Charitable Christmas: Sixth-graders raise $9,000 to sponsor 130 Angel Tree children
BY SARA PLUMMER World Staff Writer
Wednesday, December 12, 2012
12/12/12 at 8:10 AM
Shopping in the children's shoe department at J.C. Penney in Woodland Hills Mall on Tuesday, sixth-grader Hannah Darden squealed when she found the perfect pair of shoes.
"They're pink and sparkly," said Hannah, who wasn't shopping for herself but for a 7-year-old girl she selected from The Salvation Army's Angel Tree.
Hannah was one of 70 Monte Cassino School sixth-graders who spent Tuesday shopping for children from the Angel Tree.
For more than 10 years, the school's sixth-grade class service project has been to raise money and shop for children in need at Christmas. This year, the class raised more than $9,000 to sponsor more than 130 angels from the tree.
The students aren't allowed to ask for donations; they have to work for the money, said Lenna Coffman, a sixth-grade religion teacher.
"We introduce (the project) in October," she said. "They get together in their groups to come up with plans on how to raise money. If someone tries to donate money, they have to say, 'What can I do for you?' "
Baking cookies to sell, raking leaves, holding garage sales, delivering firewood and baby-sitting were a few of the ways the students earned money, which was then divided evenly among the students with the goal of each helping two children from the tree.
The students had to buy something the child wanted, something the child needed and something educational, such as a book, puzzle or game.
"We spend a lot of time talking about looking for deals. Some of the kids brought coupons," Coffman said. "It's not about name brands but meeting their needs."
We want to "help as many as we can and use our money wisely."
The students did shop for deals, forgoing more expensive stores for ones holding sales or offering discounts.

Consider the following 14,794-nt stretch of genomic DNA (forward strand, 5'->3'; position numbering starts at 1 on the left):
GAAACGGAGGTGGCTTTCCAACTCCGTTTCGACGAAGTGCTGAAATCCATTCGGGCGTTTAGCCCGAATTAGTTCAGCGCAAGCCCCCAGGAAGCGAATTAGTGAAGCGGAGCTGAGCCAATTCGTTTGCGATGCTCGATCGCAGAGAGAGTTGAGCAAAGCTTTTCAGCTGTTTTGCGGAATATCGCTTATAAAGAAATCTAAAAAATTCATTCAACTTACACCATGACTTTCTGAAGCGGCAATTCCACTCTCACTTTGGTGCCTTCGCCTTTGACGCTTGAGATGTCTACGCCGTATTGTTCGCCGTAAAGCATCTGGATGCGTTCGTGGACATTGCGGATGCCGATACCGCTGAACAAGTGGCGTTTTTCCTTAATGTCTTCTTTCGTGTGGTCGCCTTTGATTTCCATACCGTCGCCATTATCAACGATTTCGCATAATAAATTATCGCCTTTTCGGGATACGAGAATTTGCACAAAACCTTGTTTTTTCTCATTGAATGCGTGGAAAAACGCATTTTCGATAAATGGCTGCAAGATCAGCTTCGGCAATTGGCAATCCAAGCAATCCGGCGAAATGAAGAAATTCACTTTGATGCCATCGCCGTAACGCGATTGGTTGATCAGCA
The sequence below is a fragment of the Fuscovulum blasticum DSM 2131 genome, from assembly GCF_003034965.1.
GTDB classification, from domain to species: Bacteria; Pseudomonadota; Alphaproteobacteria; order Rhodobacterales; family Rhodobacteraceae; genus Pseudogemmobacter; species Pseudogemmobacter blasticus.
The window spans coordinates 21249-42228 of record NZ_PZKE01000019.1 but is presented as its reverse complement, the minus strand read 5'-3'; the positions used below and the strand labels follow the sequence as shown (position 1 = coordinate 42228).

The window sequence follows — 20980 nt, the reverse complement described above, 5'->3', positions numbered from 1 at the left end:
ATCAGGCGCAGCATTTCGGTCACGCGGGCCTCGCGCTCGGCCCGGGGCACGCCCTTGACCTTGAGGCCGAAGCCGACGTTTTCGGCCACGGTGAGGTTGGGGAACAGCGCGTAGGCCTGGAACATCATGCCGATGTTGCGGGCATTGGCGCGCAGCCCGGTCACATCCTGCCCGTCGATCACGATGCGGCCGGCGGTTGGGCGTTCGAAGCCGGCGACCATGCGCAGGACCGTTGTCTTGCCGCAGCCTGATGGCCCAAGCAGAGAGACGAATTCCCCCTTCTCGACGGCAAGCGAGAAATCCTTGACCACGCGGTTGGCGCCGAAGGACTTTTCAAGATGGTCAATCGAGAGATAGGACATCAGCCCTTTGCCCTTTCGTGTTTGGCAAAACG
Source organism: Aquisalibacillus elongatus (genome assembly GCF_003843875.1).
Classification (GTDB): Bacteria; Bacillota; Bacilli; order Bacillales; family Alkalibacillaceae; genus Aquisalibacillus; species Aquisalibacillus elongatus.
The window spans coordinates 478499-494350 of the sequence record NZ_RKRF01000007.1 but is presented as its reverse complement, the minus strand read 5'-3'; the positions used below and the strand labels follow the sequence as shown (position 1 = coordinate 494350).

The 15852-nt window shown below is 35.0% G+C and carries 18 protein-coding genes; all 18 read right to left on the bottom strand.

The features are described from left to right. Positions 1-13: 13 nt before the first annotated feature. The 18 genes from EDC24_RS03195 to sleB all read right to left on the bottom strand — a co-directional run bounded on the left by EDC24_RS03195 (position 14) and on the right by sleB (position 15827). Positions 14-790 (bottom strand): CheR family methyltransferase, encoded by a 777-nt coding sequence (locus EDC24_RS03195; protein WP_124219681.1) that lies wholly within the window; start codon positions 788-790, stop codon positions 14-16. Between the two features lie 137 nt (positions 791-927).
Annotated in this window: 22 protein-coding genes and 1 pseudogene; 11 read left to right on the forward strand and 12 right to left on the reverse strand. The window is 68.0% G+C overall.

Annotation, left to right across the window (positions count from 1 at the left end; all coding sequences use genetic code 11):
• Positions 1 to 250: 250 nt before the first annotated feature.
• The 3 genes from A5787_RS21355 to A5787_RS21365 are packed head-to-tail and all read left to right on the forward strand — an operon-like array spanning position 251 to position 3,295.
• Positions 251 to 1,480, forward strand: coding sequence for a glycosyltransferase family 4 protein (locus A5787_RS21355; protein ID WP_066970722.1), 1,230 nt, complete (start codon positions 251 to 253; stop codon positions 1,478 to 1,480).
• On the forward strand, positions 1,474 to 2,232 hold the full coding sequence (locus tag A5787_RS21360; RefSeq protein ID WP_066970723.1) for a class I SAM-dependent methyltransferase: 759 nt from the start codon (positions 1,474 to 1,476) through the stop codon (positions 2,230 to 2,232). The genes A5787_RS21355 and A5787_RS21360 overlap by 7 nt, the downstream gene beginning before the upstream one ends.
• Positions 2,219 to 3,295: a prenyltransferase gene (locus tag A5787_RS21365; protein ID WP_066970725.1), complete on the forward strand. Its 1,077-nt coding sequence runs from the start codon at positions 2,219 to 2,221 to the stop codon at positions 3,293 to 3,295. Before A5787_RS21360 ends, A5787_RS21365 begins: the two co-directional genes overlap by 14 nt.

Jordan Bachman was able to get one of her angels, a 3-year-old boy, a pair of jeans, a shirt and jacket for $26 at The Children's Place. She said shopping for a boy was easier than she thought it would be.
"They're just looking for something to have, not looking for big-name brands," Jordan said. "I really like it. They don't have as much as us. We take so much for granted. It feels good to be helping them like this."
Portia McDonald said she also had a lot of fun shopping for her girl from the Angel Tree.
"I can relate to it," she said. "I remember when I was 7. I see something and ask, 'Would I like this? Would I want this for Christmas?'
"I don't see it as something I have to do," Portia said. "It's something I want to do. It gets you in the Christmas spirit."
Coffman said her favorite part of the project is hearing from the students the day after shopping about their entire experience, from working for the money to getting to buy for their angels.
"It really helps them step out of themselves; they get to feel that feeling," she said. "It's good for them."
The service project has made Portia think twice before grumbling at home.
"We're all so fortunate to have what we have," she said. "None of us know what it's like to be hungry or to not have a coat. We complain about having to eat vegetables, when they may not have enough food."
The experience is one that sticks with some of the students year after year, Coffman said.
"They want to reunite with their group (the next year). They go home to their family and say they want to make it a tradition," she said. "It's the gift that keeps on giving."
Salvation Army holiday programs
All children participating in The Salvation Army's Angel Tree program have been adopted. The agency is awaiting gifts for more than 2,500 children.
On Dec. 15, Tulsa Gold and Silver will match up to $10,000 all donations made that day to The Salvation Army's Red Kettle campaign. The company will match all donations made Dec. 22 up to $15,000.
Original Print Headline: Project teaches charity
Sara Plummer 918-581-8465
Monte Cassino students Portia McDonald (right) and Hannah Darden talk as they shop for gifts for The Salvation Army's Angel Tree kids at Woodland Hills Mall on Tuesday. As part of the sixth-grade service project, students raised more than $9,000, giving each student $130 to shop for two angels. JOHN CLANTON/Tulsa World
Brice Luessenhop (from left), Chris Kendrick and Price Pettit, sixth-grade students from Monte Cassino, pick out kids to shop for from The Salvation Army's Angel Tree at Woodlands Hills Mall on Tuesday. JOHN CLANTON/Tulsa World
Monte Cassino sixth-graders Sonora Reagh (from left), Hannah Darden, Tabea Bruentrup and Portia McDonald talk after shopping for Salvation Army Angel Tree kids Tuesday at Woodland Hills Mall. JOHN CLANTON/Tulsa World